Wisconsin Gov. Scott Walker didn't want to raise taxes because he was running for president, and ended up cutting back on education and several programs as a result, GOP presidential candidate Donald Trump told an Illinois radio station on Tuesday, attacking Walker on the same day he endorsed Trump's rival, Ted Cruz.
"You had a $2.2 billion budget deficit and the schools were going begging and everything and everything was going begging because he didn't want to raise taxes because he was going to run for president," the front-runner told WROK-AM
"So instead of raising taxes he cut back on schools, he cut back on highways, cut back on a lot of things. And that's why Wisconsin has a problem and you're losing jobs all over the place."
There are questions about the use of the $2.2 billion figure, however, The Washington Post
reports, with a fact-checker saying the amount concerned a budgetary shortfall, not a deficit, and last summer, Gov. Walker signed a balanced budget into law that will cover the next two years.
Earlier this week, though, Trump told radio show host Charlie Sykes that he got the information from Time Magazine, and if the magazine was wrong, "then they should apologize."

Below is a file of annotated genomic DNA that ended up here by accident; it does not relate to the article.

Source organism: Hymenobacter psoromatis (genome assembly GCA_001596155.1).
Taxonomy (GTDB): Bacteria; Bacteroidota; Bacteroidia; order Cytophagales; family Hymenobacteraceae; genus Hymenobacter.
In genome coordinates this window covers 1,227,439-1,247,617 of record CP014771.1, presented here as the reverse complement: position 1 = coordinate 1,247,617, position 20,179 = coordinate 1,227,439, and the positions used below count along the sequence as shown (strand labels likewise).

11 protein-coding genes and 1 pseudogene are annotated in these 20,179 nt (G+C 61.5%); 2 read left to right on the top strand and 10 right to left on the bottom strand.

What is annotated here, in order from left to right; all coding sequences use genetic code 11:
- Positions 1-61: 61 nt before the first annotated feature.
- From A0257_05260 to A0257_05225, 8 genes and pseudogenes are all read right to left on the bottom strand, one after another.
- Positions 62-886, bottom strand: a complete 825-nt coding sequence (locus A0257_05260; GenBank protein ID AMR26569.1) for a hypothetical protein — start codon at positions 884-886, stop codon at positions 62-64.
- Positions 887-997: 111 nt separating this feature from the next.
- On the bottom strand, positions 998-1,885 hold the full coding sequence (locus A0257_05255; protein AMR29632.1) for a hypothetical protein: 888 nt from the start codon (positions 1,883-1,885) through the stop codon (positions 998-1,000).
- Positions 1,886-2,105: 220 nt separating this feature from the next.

Trump in the interview further attacked Walker by saying that his campaign "sent him packing like a little boy," and that he didn't ask the one-time presidential candidate for his endorsement because he assumed Walker wouldn't, reports BuzzFeed
But, Trump told WROK that Walker could not explain "the real budget deficit" during the presidential debates.
"When I used to say you have a $2.2 billion deficit, he'd say, 'Oh, well that's a Democrat soundbite,'" said Trump. "But he wouldn't explain why he didn't have it. He never explained it. And he was favored to win and by the time I got finished with him, he was dropping out of the race. He was one of the first ones to drop out of the race."
Trump has not been supportive of Walker's efforts for years, though.
Back in March 2011, he told Fox News' Bill O'Reilly that he thought the governor may have been "too unyielding" while battling public sector unions.
Trump then added that Walker "is unyielding and maybe sometimes too unyielding, and maybe not too unyielding," while pointing out that as a businessman, he himself had "a great relationship over the years" while dealing with labor unions, and that he has "great friends that are in unions and heads of unions."
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